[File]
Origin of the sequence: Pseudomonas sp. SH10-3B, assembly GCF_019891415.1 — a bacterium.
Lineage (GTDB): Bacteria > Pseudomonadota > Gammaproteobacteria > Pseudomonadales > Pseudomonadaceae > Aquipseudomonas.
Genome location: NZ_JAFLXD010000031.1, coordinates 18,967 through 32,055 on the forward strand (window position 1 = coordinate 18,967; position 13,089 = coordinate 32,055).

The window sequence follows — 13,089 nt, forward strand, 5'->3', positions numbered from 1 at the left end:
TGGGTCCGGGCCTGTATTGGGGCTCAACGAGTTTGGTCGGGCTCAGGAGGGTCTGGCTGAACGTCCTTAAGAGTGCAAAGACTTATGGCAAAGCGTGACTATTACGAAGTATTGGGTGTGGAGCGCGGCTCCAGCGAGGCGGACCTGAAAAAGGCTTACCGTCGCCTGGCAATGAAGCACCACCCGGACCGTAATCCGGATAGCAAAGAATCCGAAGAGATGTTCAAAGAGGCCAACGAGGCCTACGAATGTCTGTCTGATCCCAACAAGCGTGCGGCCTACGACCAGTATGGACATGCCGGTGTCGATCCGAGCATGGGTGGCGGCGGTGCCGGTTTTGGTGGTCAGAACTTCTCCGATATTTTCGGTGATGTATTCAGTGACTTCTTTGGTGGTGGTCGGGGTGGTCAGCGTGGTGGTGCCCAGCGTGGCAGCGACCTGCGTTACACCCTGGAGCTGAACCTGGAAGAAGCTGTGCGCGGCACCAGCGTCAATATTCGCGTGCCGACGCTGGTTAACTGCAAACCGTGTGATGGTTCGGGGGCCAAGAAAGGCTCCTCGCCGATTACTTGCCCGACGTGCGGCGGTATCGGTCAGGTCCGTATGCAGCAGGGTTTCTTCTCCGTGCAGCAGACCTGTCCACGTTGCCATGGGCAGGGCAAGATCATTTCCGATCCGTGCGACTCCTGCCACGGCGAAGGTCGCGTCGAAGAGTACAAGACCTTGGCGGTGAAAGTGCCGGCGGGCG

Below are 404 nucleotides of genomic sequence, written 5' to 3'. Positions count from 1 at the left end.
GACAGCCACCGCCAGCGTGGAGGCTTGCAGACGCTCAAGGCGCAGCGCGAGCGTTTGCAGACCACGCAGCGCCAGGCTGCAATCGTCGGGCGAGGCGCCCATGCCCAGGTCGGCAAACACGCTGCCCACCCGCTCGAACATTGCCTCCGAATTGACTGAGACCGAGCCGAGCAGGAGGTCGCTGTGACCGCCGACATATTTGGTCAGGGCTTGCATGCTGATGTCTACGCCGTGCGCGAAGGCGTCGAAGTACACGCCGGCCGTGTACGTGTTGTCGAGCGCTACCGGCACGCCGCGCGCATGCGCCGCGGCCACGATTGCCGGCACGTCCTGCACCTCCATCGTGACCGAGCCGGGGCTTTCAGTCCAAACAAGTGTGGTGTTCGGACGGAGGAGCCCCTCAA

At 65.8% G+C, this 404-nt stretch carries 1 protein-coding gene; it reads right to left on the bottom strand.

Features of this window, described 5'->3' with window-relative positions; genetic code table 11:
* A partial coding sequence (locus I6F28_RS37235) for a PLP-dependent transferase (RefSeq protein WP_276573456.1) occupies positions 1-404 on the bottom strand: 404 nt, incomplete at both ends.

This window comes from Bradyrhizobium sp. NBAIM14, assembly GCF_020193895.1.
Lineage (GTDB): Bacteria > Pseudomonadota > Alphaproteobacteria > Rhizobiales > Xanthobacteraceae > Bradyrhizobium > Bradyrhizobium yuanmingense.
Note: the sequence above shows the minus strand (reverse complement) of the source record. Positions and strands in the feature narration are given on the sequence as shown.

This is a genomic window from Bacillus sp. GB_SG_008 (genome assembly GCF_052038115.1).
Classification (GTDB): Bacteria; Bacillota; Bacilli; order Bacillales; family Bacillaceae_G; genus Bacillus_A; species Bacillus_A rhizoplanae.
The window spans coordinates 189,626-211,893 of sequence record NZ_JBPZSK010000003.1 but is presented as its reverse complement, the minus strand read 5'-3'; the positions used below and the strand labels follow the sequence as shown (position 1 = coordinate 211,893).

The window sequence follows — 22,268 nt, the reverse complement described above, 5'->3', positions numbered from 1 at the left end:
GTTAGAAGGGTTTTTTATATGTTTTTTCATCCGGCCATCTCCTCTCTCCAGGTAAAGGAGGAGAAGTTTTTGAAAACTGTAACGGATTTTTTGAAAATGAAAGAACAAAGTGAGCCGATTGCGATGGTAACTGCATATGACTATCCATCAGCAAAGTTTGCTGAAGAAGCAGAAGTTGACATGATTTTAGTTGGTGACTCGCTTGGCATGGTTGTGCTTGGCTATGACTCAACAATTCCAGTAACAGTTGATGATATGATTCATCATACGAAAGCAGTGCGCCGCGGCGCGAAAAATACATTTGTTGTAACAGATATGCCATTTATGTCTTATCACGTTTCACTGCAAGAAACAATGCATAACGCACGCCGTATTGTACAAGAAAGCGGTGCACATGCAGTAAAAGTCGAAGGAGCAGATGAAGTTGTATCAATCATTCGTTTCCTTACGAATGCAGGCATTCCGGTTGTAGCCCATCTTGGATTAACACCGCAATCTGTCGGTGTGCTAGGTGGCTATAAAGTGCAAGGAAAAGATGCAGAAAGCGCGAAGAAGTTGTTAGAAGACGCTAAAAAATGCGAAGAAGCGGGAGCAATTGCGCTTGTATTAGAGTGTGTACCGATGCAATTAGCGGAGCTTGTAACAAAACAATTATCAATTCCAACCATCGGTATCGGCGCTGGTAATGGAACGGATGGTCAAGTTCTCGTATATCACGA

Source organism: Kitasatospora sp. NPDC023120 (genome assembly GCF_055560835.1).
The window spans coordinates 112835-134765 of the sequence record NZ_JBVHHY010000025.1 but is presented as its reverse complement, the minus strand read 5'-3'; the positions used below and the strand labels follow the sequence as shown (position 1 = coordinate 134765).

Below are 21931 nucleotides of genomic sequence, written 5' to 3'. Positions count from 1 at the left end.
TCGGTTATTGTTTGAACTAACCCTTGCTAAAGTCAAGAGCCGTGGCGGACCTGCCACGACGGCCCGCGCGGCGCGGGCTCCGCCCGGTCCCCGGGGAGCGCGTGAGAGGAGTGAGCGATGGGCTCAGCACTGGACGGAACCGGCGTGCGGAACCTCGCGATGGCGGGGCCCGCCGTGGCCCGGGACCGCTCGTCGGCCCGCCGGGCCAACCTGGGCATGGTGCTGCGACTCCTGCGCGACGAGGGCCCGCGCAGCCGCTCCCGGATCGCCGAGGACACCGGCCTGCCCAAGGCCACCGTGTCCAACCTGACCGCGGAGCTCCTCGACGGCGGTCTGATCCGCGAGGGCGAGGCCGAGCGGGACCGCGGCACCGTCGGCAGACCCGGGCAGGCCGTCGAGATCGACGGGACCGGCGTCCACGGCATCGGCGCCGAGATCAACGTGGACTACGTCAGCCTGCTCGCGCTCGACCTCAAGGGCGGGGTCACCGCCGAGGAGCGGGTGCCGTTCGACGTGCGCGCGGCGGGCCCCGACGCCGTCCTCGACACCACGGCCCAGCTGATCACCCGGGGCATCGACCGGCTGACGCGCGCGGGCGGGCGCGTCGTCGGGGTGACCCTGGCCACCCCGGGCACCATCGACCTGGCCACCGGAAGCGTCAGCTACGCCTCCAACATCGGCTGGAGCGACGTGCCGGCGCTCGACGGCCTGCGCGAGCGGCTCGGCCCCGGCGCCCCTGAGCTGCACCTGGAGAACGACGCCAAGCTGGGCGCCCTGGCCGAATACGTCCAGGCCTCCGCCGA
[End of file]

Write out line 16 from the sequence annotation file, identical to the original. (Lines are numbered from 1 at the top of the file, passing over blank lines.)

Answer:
The window spans coordinates 189,626-211,893 of sequence record NZ_JBPZSK010000003.1 but is presented as its reverse complement, the minus strand read 5'-3'; the positions used below and the strand labels follow the sequence as shown (position 1 = coordinate 211,893).